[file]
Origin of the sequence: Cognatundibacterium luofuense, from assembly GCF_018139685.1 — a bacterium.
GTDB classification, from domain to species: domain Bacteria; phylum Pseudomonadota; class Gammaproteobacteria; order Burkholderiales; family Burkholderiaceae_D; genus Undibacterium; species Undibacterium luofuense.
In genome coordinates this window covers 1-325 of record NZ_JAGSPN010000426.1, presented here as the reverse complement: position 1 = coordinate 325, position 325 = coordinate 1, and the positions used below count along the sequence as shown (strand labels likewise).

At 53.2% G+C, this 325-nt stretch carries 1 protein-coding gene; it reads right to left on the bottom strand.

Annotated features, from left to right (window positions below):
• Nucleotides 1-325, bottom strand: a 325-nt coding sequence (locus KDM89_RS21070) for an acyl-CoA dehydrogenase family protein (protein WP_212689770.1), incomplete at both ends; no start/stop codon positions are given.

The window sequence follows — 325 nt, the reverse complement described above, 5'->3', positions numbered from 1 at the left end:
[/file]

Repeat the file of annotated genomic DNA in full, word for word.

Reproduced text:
Origin of the sequence: Cognatundibacterium luofuense, from assembly GCF_018139685.1 — a bacterium.
GTDB classification, from domain to species: domain Bacteria; phylum Pseudomonadota; class Gammaproteobacteria; order Burkholderiales; family Burkholderiaceae_D; genus Undibacterium; species Undibacterium luofuense.
In genome coordinates this window covers 1-325 of record NZ_JAGSPN010000426.1, presented here as the reverse complement: position 1 = coordinate 325, position 325 = coordinate 1, and the positions used below count along the sequence as shown (strand labels likewise).

At 53.2% G+C, this 325-nt stretch carries 1 protein-coding gene; it reads right to left on the bottom strand.

Annotated features, from left to right (window positions below):
• Nucleotides 1-325, bottom strand: a 325-nt coding sequence (locus KDM89_RS21070) for an acyl-CoA dehydrogenase family protein (protein WP_212689770.1), incomplete at both ends; no start/stop codon positions are given.

The window sequence follows — 325 nt, the reverse complement described above, 5'->3', positions numbered from 1 at the left end: